Date of Graduation

5-2014

Document Type

Thesis

Degree Name

Master of Arts in History (MA)

Degree Level

Graduate

Department

History

Advisor

Daniel Sutherland

Committee Member

Elliott West

Second Committee Member

Jeannie Whayne

Third Committee Member

Andrea Arrington

Keywords

Cherokee, Freedmen

Abstract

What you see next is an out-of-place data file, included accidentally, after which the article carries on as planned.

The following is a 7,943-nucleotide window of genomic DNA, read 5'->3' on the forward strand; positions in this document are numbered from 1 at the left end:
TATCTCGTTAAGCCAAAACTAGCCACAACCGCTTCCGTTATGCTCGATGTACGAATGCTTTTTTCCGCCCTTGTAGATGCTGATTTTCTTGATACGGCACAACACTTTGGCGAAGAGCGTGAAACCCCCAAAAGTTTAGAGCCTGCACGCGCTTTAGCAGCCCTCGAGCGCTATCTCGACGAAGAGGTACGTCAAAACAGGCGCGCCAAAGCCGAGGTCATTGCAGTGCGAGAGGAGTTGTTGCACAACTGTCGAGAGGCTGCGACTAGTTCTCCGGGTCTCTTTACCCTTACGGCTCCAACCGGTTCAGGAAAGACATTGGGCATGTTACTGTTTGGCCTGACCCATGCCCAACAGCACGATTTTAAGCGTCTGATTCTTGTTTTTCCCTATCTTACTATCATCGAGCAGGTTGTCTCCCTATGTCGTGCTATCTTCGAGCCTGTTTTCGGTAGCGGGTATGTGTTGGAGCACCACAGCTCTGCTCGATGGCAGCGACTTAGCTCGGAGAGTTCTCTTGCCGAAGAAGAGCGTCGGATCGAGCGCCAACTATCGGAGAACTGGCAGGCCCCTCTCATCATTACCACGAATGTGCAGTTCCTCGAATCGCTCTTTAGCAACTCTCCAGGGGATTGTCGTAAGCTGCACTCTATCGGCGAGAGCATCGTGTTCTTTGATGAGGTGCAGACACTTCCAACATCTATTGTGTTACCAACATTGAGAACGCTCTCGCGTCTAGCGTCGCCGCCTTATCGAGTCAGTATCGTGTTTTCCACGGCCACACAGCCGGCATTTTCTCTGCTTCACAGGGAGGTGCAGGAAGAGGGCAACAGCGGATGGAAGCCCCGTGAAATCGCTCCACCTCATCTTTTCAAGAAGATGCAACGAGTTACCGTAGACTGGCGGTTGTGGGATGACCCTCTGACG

In 2011, the Cherokee Nation Supreme Court voted to exclude freedmen (descendants of former slaves) from voting, overturning a constitutional amendment that gave freedmen tribal rights. Cherokee freedmen argue that the Cherokee Nation is ignoring the Treaty of 1866 which granted all freedmen "rights as Cherokee citizens", and they call upon federal support to redeem their rights as equals. The Cherokee Nation, however, claims they are exercising tribal sovereignty and have a right to determine who is a member of their tribe. Using a comparative historical approach, the goal of this paper is to explore the institution of slavery among the Cherokees in order to make sense of the current debate concerning descendants of slaves. Placing the freedmen citizenship debate in a historical context will offer a deeper perspective on the arguments of both sides and a better understanding of African American's place in the Cherokee Nation before and after the Civil War, and in the 21st century.

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